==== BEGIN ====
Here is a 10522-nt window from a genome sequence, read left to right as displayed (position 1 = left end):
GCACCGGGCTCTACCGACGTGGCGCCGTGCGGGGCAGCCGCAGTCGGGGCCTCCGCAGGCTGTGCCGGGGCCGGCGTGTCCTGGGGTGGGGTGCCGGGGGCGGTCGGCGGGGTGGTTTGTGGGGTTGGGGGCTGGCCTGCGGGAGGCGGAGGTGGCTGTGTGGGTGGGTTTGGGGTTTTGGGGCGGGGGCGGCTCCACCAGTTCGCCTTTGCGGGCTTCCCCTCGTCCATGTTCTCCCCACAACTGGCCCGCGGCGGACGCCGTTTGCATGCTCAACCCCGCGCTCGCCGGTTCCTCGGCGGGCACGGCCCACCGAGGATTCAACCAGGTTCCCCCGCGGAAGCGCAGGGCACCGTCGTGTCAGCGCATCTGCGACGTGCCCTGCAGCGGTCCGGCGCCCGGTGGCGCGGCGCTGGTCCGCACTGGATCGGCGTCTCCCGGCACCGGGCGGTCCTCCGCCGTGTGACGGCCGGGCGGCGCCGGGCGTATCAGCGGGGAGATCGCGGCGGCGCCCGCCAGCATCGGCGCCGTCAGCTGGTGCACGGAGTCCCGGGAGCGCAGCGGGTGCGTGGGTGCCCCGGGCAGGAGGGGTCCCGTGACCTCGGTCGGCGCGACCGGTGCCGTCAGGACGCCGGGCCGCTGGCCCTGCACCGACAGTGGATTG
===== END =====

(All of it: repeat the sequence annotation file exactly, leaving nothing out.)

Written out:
Here is a 10522-nt window from a genome sequence, read left to right as displayed (position 1 = left end):
GCACCGGGCTCTACCGACGTGGCGCCGTGCGGGGCAGCCGCAGTCGGGGCCTCCGCAGGCTGTGCCGGGGCCGGCGTGTCCTGGGGTGGGGTGCCGGGGGCGGTCGGCGGGGTGGTTTGTGGGGTTGGGGGCTGGCCTGCGGGAGGCGGAGGTGGCTGTGTGGGTGGGTTTGGGGTTTTGGGGCGGGGGCGGCTCCACCAGTTCGCCTTTGCGGGCTTCCCCTCGTCCATGTTCTCCCCACAACTGGCCCGCGGCGGACGCCGTTTGCATGCTCAACCCCGCGCTCGCCGGTTCCTCGGCGGGCACGGCCCACCGAGGATTCAACCAGGTTCCCCCGCGGAAGCGCAGGGCACCGTCGTGTCAGCGCATCTGCGACGTGCCCTGCAGCGGTCCGGCGCCCGGTGGCGCGGCGCTGGTCCGCACTGGATCGGCGTCTCCCGGCACCGGGCGGTCCTCCGCCGTGTGACGGCCGGGCGGCGCCGGGCGTATCAGCGGGGAGATCGCGGCGGCGCCCGCCAGCATCGGCGCCGTCAGCTGGTGCACGGAGTCCCGGGAGCGCAGCGGGTGCGTGGGTGCCCCGGGCAGGAGGGGTCCCGTGACCTCGGTCGGCGCGACCGGTGCCGTCAGGACGCCGGGCCGCTGGCCCTGCACCGACAGTGGATTG